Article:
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At the root of so much that is wrong in our world is that age-old vice, basic human greed. We see too many people who want it all - they want to judge at the highest level themselves, yet they still want to win the prizes with their own dogs (transferring ownership to a family member or friend so that their dogs can legitimately be shown when they are judging in the next ring), and furthermore want to control who else is allowed to judge, and they want to make the rules. Yet so many of the rule makers are perfectly happy to bend them when it suits.
Every aspect of our sport is under the closest scrutiny - not just from outsiders but from within. These days every judge who walks into the ring is at the mercy of disgruntled exhibitors, ringside critics and amateur photographers who can’t wait to tell the world on Facebook and elsewhere what incompetents they are. Sometimes criticism is totally justified but all governing bodies have established disciplinary procedures which should be used when necessary. Unfortunately blatant dishonesty is very difficult to prove in something as subjective as dog judging. Exhibitors deserve to be judged by people who have an intimate knowledge of their breed, great strength of character and unquestionable integrity. It is hard to fall into this category when your priority is making money, rather than feeling passionate about the breeds and the individual dogs. No judge should ever be out of pocket and judges should have all expenses covered, but there are some who seem to see judging dogs as a source of income ... and some who (I was horrified when I heard people openly discussing this, albeit in hushed tones) see major awards at key international shows as things that can actually be sold in advance on the black market.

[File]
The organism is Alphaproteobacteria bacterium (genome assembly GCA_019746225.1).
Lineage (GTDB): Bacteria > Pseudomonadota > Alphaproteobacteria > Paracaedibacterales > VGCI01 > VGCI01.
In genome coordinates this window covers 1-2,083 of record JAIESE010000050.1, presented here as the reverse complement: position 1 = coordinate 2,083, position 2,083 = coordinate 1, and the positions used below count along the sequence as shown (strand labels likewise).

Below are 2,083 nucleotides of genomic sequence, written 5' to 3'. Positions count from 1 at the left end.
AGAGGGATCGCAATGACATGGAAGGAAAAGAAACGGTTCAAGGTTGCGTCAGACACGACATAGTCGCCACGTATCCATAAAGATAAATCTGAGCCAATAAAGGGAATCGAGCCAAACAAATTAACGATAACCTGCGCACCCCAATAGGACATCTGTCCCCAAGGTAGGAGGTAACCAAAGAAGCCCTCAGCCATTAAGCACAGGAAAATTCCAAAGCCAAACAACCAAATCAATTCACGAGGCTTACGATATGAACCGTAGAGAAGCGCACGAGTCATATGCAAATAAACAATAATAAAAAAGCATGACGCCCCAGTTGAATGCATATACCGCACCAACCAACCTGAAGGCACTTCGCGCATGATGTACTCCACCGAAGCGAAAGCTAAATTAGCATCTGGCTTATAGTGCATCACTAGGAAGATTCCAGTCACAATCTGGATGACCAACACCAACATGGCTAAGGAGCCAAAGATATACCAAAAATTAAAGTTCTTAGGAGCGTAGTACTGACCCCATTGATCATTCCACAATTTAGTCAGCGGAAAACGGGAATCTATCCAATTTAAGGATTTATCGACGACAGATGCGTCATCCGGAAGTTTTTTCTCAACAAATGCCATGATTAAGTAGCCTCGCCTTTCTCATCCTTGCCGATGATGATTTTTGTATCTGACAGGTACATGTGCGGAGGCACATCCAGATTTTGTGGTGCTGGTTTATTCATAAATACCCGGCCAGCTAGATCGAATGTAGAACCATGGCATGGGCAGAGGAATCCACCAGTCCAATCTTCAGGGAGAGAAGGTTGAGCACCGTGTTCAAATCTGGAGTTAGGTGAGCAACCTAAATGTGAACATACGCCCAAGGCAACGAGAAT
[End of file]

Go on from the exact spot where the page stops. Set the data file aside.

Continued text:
Thankfully we still have many judges who are dedicated, honest and knowledgeable and these are not confined to the ranks of breed specialist or all-rounder, or exclusively produced by any particular country. These are people around the world who understand the very essence of the breeds they judge and when in the centre of the ring judge THE DOGS, regardless of who is handling them. There is no shame in putting up a friend if they have the best dog and deserve to win, but I have seen so many judges putting their friends down when they clearly have the best dog on the day in a mistaken belief that this will prove how “honest” they are. Knowingly putting a good dog down is in my opinion far worse than putting a bad dog up. There are still plenty of us who are prepared to acknowledge an exceptional dog as just that, even if it’s owned by our worst enemy.
Most importantly, we still have a nucleus of breeders around the world who are dedicated to their chosen breed, and constantly pursue the dream of producing ever increasing degrees of excellence. Whilst they never compromise their appreciation of breed type they are more than ever conscious of health issues and do everything in their power to ensure that their breeding stock is as healthy as possible. More than ever before there is huge international cooperation between like-minded breeders who see their breed through similar eyes; with the import and export of actual dogs along with the advances in artificial insemination the gene pools are widened and every breed becomes more and more cosmopolitan. This can only benefit dogdom as a whole.
Sadly I see people calling themselves “professional handlers” who should never be let near a dog, so lacking is their understanding of welfare and care, and the actions and stupidity of a minority then tarnish the reputation of the many excellent handlers who are truly professional in everything they do, always putting their dogs’ wellbeing first.
Rival exhibitors are happy to steal photographs of their competitors’ dogs, often unflattering candids, and use them to ridicule the competition shamelessly. This is unforgivable.
The whole future of the purebred dog scene is in crisis and so many within the fancy refuse to acknowledge the reality.
When I arrived in Split I was resigned to the fact that - as my mentor and idol Nigel Aubrey Jones said - we were so fortunate to have come in at the tail end of the “golden years” and dog shows were doomed.
My time spent in Split lifted my spirits and heightened my optimism when I saw so many people actually having FUN at a dog show. Yes, of course some had results that were disappointing but they accepted that judging is very subjective and next week they would receive another opinion. They kept their dogs comfortable and rested but they still wanted to enjoy the atmosphere of a unique event where they were drawn together with people from around the world with a common interest, celebrating outstanding dogs winning.
Yes, the spirit of Split does this to people.
But, that said, on reflection I think I need the Split mentality to become far more widespread before I would consider coming back to a world I never, ever, thought I could live without.
Photo Courtesy Andrew Brace